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The War of the Rebellion: A Compilation of the Official Records of the Union and Confederate Armies

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OFFICIAL RECORDS: Series 1, vol 2, Part 1 (First Manassas Campaign)
Page 796 OPERATIONS IN MD., PA., VA., AND W. VA. Chapter IX.

enterprise, in the very face of the enemy, now probably forty thousand strong at Washington, Annapolis, and the Potomac River. The heavy guns should doubtless be held ready in your rear, and in mine until we shall be ready, on both lines of operations, to converge, unmask, and force on that enterprise in the face of any odds that can be brought against us. Strengthen your position, therefore, with men, munitions, and heavy ordnance, while I shall do the same. As to your front, cover it with the "eyes and ears of an army"--cavalry--as best you may. Observe the enemy; gather intelligence; keep at your outposts lines of vedettes and couriers; gather, therefore, all the cavalry you can in your district, without infringing on mine; strengthen yourself in infantry and field artillery; drill, organize, equip, discipline, and generally get ready to converge with me when the time shall come; keep yourself in regular, prompt, and speedy communication with my headquarters, through all media-rail, wire, and courier; report to Assistant Adjutant-General Jones from time to time the numbers, description, and general condition of all forces under your command, and how located or distributed.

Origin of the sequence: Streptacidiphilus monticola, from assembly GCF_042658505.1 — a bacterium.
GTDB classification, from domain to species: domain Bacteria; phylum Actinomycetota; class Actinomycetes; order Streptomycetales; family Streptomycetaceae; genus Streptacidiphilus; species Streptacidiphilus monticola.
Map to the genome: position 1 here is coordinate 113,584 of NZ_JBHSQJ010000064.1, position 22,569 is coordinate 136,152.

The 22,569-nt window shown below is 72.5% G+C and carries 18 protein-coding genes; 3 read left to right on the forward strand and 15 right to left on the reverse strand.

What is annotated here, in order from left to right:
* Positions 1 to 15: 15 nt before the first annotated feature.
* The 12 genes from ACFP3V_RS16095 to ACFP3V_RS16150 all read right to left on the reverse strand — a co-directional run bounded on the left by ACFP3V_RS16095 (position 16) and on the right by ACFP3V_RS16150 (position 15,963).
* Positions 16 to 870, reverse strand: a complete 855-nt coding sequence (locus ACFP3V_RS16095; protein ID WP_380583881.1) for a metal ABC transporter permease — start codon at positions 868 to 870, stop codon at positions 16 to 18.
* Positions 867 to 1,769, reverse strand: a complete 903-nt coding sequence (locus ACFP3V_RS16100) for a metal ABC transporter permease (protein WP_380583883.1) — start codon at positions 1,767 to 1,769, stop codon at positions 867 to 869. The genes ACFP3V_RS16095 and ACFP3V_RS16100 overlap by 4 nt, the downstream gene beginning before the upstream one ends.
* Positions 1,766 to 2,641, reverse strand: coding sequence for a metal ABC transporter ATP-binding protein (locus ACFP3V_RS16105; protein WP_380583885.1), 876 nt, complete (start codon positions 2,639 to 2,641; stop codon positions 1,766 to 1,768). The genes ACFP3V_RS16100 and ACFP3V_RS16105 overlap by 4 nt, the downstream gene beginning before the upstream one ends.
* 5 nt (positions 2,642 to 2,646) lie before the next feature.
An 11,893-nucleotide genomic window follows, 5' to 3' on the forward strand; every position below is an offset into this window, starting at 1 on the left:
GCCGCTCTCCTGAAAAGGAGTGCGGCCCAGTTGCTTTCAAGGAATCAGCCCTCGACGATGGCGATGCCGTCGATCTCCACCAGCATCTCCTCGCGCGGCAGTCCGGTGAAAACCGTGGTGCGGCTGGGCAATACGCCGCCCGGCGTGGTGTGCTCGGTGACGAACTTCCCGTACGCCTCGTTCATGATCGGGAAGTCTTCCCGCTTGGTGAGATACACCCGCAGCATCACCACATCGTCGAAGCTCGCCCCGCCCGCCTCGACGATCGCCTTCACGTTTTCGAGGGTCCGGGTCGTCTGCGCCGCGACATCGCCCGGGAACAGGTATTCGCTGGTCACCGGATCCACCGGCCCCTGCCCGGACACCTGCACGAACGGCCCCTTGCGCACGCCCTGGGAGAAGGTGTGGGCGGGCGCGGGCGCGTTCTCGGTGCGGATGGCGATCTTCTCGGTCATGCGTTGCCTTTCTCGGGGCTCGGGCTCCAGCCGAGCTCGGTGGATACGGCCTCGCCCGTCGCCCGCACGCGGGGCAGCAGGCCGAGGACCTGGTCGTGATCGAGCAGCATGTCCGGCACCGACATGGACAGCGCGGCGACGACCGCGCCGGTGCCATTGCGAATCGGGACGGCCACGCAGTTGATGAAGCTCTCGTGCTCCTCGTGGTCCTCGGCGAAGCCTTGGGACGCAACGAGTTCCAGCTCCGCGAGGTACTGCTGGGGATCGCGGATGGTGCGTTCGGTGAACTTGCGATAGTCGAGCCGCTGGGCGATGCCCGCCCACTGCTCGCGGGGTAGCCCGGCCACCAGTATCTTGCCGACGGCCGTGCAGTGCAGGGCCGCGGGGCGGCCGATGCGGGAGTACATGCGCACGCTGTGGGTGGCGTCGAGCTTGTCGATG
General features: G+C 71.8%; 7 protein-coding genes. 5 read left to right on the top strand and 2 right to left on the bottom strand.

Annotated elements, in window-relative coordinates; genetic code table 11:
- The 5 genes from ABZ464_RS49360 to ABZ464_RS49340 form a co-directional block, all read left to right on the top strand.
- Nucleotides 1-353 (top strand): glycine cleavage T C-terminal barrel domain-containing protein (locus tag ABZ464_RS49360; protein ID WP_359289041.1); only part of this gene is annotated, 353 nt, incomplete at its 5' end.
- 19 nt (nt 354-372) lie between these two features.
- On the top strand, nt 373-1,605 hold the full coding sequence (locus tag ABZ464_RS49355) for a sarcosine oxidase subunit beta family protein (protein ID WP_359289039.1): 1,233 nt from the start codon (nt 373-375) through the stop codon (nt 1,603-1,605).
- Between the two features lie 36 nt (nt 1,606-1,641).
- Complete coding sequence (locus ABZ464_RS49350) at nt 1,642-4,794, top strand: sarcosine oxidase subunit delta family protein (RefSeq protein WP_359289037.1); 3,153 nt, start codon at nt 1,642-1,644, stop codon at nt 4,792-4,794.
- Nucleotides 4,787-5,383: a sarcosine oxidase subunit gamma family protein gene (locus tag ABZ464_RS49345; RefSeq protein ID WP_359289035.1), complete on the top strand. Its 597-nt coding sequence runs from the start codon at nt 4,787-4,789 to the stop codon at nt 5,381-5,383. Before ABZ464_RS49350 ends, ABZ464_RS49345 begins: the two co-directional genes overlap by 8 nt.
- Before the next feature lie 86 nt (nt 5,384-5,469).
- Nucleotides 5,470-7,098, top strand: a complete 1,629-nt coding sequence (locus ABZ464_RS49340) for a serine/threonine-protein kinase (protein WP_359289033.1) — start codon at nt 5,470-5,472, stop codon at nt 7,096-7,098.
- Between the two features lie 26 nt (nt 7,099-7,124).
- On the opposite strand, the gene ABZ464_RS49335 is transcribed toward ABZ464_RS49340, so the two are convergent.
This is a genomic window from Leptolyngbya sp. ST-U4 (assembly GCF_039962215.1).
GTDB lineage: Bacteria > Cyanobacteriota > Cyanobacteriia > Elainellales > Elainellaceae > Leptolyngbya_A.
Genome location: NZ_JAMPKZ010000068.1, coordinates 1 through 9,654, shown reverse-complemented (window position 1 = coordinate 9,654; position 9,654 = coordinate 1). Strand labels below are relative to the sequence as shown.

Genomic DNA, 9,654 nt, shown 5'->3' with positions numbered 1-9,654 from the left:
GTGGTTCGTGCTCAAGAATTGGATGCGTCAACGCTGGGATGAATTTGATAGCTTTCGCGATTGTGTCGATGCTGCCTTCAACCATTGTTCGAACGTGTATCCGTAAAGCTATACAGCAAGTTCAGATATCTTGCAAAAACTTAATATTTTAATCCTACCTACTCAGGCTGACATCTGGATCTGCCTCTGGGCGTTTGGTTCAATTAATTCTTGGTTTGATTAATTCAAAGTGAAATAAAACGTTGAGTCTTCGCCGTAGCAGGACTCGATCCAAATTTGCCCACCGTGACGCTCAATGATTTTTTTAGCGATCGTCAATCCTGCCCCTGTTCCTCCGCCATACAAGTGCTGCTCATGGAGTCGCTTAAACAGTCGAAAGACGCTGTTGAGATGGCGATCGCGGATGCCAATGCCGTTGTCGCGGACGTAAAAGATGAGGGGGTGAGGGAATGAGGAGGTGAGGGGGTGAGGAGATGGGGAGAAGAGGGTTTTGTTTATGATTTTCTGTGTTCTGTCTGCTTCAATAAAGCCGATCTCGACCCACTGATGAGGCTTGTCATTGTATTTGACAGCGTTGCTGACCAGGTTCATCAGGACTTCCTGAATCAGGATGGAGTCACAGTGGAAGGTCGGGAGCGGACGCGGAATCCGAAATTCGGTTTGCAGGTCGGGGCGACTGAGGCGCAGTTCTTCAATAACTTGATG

Very respectfully, your most obedient,

PHILIP ST. GEO. COCKE,

Brigadier-General, Commanding.

CULPEPER COURT-HOUSE, April 29, 1861.

General P. ST. GEO. COCKE,

Commanding on Line of Potomac, Culpeper Court-House, Va.:

SIR: In obedience to your order we have conferred upon the subject of placing a battery at the point indicated in your instructions, and have the honor to make the following report:

To place this battery a large supporting force will be necessary, and as the Federal Government has now in Washington, as we believe, twenty or twenty-five thousand troops, and means of transporting four or five thousand in a few hours to any point on the Potomac, we consider a movement of that kind at present injudicious. We would respectfully suggest that the two 8-inch guns, ammunition, &c., now in Alexandria be removed to this or some other point on the railroad, where they would be in a safer position.

We are, respectfully, your obedient servants,

WM. L. MAURY,

WM. TAYLOR SMITH,

Lieutenants, State Navy.


HEADQUARTERS VIRGINIA FORCES,
Richmond, Va., May 2, 1861.

Brigadier-General COCKE, Alexandria, Va.:

GENERAL: Your communication of this date, inclosing one to General Ruggles and one from Lieutenants Smith and Maury, State Navy, have been received. Captain Lynch, State Navy, has been sent to examine the defensible points of the Potomac, and when anything, based upon his report, has been definitely determined upon, you will be duly informed to you, when you will be able to put him in command at Alexandria, in the place of Colonel Taylor.

I am, sir, very respectfully,

R. S. GARNETT, Adjutant-General.


Page 796 OPERATIONS IN MD., PA., VA., AND W. VA. Chapter IX.
OFFICIAL RECORDS: Series 1, vol 2, Part 1 (First Manassas Campaign)
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